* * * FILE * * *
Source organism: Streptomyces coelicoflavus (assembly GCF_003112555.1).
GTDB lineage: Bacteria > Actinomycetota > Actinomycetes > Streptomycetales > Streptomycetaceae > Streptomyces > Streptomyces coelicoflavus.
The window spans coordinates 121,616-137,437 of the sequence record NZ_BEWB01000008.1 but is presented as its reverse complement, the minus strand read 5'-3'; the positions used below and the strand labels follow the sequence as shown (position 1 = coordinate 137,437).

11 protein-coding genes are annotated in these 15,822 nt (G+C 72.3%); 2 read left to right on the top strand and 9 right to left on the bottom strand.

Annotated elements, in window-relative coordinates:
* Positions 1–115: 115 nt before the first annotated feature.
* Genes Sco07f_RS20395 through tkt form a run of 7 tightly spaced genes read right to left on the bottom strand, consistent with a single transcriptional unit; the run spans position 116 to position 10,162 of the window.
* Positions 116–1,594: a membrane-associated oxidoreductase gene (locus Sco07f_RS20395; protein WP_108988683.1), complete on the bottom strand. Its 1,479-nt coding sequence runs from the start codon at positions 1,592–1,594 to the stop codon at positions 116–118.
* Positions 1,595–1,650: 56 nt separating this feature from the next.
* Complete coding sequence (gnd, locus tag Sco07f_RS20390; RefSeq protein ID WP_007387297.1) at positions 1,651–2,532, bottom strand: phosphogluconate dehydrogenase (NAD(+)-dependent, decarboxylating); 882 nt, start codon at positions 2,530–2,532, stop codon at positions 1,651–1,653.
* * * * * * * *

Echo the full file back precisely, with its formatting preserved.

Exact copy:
Source organism: Streptomyces coelicoflavus (assembly GCF_003112555.1).
GTDB lineage: Bacteria > Actinomycetota > Actinomycetes > Streptomycetales > Streptomycetaceae > Streptomyces > Streptomyces coelicoflavus.
The window spans coordinates 121,616-137,437 of the sequence record NZ_BEWB01000008.1 but is presented as its reverse complement, the minus strand read 5'-3'; the positions used below and the strand labels follow the sequence as shown (position 1 = coordinate 137,437).

11 protein-coding genes are annotated in these 15,822 nt (G+C 72.3%); 2 read left to right on the top strand and 9 right to left on the bottom strand.

Annotated elements, in window-relative coordinates:
* Positions 1–115: 115 nt before the first annotated feature.
* Genes Sco07f_RS20395 through tkt form a run of 7 tightly spaced genes read right to left on the bottom strand, consistent with a single transcriptional unit; the run spans position 116 to position 10,162 of the window.
* Positions 116–1,594: a membrane-associated oxidoreductase gene (locus Sco07f_RS20395; protein WP_108988683.1), complete on the bottom strand. Its 1,479-nt coding sequence runs from the start codon at positions 1,592–1,594 to the stop codon at positions 116–118.
* Positions 1,595–1,650: 56 nt separating this feature from the next.
* Complete coding sequence (gnd, locus tag Sco07f_RS20390; RefSeq protein ID WP_007387297.1) at positions 1,651–2,532, bottom strand: phosphogluconate dehydrogenase (NAD(+)-dependent, decarboxylating); 882 nt, start codon at positions 2,530–2,532, stop codon at positions 1,651–1,653.